COMPAS’ “ArtsWork” program is one of the smaller summer internship programs offered by YA affiliates, employing 14 students between the ages of 14-21, but its small size can’t take away from the huge impact it has on their community. This year, the “ArtsWork” program received over 60 applicants for their theatre-themed program. The students, or “apprentices,” work together for 20 hours a week for six weeks to learn about and participate in every aspect of theatre, including writing, directing, acting, running lights and sound, creating costumes, building sets and composing music on their way to producing their own original show. The finished performance is then premiered at the Dreamland Arts Theatre in a showing that is open to the public. The program also features field trips to local theatre companies, visiting guest artist workshops, and two hours a week of guided job seeking/ job exploration; all of which helps to promote a rich atmosphere of creativity and success for the students involved. Sadly, despite 14 years of success and the great benefits that this program offers to its community, COMPAS may have to discontinue the program next year because of a lack of continued funding. 
Young Audiences New Jersey and Eastern Pennsylvania is proud to premiere their new “ArtsCorps” program for the first of what they hope to be many successful summers. In this first year, the “ArtsCorps’” summer program offers ten students the opportunity to explore apprenticeships in digital photography. Young Audiences New Jersey and Eastern Pennsylvania is hoping that after a successful “pilot” program, they will be able to expand “ArtsCorp” to include more co-op programs and increase the amount of students that will be able to participate. In addition to learning about digital photography, ArtsCorps dedicates one day a week to bringing in guest speakers to lead workshops on the topics including educational, work and life skills. During the course of the apprenticeship, each participant will work with professional photographer William Ortega to expand their knowledge of digital photography and the use of editing software, such as Adobe Photoshop. Through this collaboration, students work on developing their own professional portfolios and resumes for use in college applications or for seeking future employment, as well as creating a larger-scale group project with other ArtsCorps interns with the goal of benefitting their community.
In Cleveland, The Center for Arts-inspired Learning’s “ArtWorks” program is the most expansive of the summer internship opportunities in the YA network, hiring over 120 students from grades 10-12. Students participate in apprenticeships that range from animation to recording arts, slam poetry, visual arts, photography, theatre, and even sneaker design. Like the other internship programs, CAL’s “Artworks” program provides workshops for students to work on vital skills such as financial literacy, resume writing, financial aid applications, and interview techniques which will help them to become more competitive in the job/college environment. Upon completion of the program, students have the opportunity to perform or exhibit their work for the public, and will have a portfolio that can be used for professional or collegiate purposes. Though their summer session is the largest and most popular, CAL also has a fall afterschool internship program that runs from September 30- December 8. CAL’s “ArtWorks” program has received great reviews and awards such as the 2011 Ohio Association of NonProfit Organizations’ Excellence Award, and the 2011 Department of Youth Services’ Director’s Community Recognition Award, and was named a finalist in January 2012 for the “Coolest Internship” award from the Northeast Ohio Council of Higher Education.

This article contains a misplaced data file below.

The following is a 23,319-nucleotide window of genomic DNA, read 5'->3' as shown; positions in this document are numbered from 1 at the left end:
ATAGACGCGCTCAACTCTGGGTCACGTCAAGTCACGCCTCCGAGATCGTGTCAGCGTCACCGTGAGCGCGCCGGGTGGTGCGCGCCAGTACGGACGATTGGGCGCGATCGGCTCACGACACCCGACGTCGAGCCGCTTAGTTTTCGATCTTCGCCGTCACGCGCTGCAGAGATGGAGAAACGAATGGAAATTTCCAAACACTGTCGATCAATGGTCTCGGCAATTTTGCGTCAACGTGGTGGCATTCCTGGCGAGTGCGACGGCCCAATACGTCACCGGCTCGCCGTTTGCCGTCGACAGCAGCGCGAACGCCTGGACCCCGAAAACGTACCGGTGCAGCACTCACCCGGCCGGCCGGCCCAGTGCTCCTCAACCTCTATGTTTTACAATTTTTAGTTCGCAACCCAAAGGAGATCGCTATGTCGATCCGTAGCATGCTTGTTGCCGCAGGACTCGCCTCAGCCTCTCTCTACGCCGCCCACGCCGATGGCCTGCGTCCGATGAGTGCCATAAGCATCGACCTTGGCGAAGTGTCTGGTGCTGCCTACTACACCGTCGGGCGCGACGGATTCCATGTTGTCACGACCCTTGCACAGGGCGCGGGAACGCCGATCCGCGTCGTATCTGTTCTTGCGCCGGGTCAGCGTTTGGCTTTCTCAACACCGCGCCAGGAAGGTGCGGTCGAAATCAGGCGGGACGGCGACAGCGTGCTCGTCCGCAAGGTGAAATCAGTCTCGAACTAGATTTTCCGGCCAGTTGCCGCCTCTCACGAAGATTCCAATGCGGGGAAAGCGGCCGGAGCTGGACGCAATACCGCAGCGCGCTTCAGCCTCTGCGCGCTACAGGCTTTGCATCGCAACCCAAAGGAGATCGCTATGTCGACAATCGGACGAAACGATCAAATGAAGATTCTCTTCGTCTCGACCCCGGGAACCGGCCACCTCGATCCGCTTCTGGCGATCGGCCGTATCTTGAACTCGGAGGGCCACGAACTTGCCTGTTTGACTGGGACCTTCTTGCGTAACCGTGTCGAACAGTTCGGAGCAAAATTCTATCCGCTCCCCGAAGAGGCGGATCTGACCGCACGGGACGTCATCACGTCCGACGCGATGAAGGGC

The positive impact of these internship programs cannot be expressed enough. The students who have participated in these internships have often referenced back to these experiences as great resources that they drew upon going forward into college and career. To learn more about the programs highlighted above and their application processes, click on the links below.

Add new comment